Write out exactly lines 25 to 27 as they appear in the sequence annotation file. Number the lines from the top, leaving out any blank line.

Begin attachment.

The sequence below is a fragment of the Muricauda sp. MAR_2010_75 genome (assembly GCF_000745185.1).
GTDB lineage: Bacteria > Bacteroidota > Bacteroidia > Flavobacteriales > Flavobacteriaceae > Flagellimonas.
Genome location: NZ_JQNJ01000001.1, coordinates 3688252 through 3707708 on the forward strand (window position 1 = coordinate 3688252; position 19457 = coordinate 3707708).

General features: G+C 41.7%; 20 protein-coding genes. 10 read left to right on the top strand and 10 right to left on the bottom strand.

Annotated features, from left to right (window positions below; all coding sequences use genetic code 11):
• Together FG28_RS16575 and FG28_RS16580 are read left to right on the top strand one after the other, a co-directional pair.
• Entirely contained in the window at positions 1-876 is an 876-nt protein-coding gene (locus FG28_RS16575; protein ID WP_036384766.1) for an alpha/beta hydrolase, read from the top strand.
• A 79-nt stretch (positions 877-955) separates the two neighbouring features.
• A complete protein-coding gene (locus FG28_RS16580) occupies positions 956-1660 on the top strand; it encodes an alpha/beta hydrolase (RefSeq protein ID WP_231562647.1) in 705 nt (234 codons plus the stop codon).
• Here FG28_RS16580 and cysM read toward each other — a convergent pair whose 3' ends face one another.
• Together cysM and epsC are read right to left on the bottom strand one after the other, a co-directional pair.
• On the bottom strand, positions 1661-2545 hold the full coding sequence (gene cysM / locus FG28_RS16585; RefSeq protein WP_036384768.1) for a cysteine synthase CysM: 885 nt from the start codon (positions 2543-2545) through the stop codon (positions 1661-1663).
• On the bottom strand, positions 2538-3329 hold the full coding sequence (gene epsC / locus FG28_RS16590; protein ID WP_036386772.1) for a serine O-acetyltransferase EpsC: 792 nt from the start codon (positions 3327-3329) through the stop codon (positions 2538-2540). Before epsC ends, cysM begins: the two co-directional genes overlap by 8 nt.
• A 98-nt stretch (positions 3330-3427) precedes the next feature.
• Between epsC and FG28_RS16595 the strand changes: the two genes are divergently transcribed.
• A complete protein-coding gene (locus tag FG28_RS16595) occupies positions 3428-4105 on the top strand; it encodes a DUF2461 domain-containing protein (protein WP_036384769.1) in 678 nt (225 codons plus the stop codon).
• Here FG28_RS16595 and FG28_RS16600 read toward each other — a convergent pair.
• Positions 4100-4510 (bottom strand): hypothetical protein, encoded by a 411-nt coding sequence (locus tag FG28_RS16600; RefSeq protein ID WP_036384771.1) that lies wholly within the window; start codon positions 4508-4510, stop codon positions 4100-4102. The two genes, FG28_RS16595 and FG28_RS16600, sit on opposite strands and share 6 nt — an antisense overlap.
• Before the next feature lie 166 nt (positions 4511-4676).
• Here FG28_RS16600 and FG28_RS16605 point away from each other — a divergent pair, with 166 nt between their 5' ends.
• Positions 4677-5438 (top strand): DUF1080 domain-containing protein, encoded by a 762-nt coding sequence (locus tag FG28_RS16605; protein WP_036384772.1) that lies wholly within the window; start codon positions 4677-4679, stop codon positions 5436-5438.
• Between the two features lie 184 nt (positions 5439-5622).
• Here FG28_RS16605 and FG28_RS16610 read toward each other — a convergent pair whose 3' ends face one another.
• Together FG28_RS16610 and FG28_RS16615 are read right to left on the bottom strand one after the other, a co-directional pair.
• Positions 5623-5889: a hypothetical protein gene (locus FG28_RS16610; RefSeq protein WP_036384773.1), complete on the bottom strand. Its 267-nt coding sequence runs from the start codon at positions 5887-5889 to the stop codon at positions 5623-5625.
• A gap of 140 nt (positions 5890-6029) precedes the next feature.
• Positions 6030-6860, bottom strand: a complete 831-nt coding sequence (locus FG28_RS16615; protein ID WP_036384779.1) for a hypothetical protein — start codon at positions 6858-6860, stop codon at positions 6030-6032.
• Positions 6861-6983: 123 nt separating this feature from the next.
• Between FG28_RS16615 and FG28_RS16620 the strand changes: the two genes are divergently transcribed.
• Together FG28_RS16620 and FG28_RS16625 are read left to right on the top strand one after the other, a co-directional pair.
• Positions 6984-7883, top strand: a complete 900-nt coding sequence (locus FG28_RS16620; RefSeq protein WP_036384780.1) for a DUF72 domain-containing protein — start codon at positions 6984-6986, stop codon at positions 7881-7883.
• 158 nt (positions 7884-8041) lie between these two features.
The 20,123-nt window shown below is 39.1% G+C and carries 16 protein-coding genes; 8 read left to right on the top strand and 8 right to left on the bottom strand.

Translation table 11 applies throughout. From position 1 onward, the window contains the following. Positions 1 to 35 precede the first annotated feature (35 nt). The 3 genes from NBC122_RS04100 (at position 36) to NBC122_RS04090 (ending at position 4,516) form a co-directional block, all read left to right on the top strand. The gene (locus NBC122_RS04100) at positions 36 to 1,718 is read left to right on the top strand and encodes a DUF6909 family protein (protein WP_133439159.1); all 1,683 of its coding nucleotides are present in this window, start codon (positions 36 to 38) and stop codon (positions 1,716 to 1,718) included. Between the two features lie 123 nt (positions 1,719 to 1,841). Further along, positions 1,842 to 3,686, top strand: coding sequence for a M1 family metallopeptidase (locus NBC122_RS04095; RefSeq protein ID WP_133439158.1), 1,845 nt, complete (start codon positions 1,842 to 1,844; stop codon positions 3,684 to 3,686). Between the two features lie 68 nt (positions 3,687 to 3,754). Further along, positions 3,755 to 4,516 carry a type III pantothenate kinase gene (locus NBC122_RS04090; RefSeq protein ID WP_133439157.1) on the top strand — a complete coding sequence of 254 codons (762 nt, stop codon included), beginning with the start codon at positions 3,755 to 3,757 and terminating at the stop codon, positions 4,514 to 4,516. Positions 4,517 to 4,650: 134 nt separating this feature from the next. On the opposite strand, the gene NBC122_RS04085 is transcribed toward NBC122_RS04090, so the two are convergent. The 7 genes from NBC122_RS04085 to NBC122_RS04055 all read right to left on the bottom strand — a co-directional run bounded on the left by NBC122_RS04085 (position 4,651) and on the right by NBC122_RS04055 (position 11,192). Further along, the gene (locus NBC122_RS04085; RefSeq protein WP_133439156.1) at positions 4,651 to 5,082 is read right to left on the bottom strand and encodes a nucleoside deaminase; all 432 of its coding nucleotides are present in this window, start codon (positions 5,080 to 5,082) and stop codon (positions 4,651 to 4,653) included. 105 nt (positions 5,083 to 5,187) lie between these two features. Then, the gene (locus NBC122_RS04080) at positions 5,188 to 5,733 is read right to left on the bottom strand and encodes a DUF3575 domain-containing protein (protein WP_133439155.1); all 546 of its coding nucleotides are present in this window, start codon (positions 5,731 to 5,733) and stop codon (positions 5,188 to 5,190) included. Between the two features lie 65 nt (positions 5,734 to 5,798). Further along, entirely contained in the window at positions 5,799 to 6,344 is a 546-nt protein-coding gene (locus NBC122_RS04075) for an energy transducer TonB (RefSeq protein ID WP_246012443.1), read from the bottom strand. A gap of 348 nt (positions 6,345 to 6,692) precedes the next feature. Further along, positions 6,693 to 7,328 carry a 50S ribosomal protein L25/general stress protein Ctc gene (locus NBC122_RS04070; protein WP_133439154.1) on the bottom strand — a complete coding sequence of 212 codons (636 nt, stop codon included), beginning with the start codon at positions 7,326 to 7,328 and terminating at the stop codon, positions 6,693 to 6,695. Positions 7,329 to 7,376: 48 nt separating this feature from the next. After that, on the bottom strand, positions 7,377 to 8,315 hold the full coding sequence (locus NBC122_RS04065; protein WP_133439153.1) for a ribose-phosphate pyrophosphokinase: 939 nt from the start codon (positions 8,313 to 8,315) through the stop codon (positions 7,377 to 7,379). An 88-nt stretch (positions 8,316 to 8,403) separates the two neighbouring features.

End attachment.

• Positions 5623-5889: a hypothetical protein gene (locus FG28_RS16610; RefSeq protein WP_036384773.1), complete on the bottom strand. Its 267-nt coding sequence runs from the start codon at positions 5887-5889 to the stop codon at positions 5623-5625.
• A gap of 140 nt (positions 5890-6029) precedes the next feature.
• Positions 6030-6860, bottom strand: a complete 831-nt coding sequence (locus FG28_RS16615; protein ID WP_036384779.1) for a hypothetical protein — start codon at positions 6858-6860, stop codon at positions 6030-6032.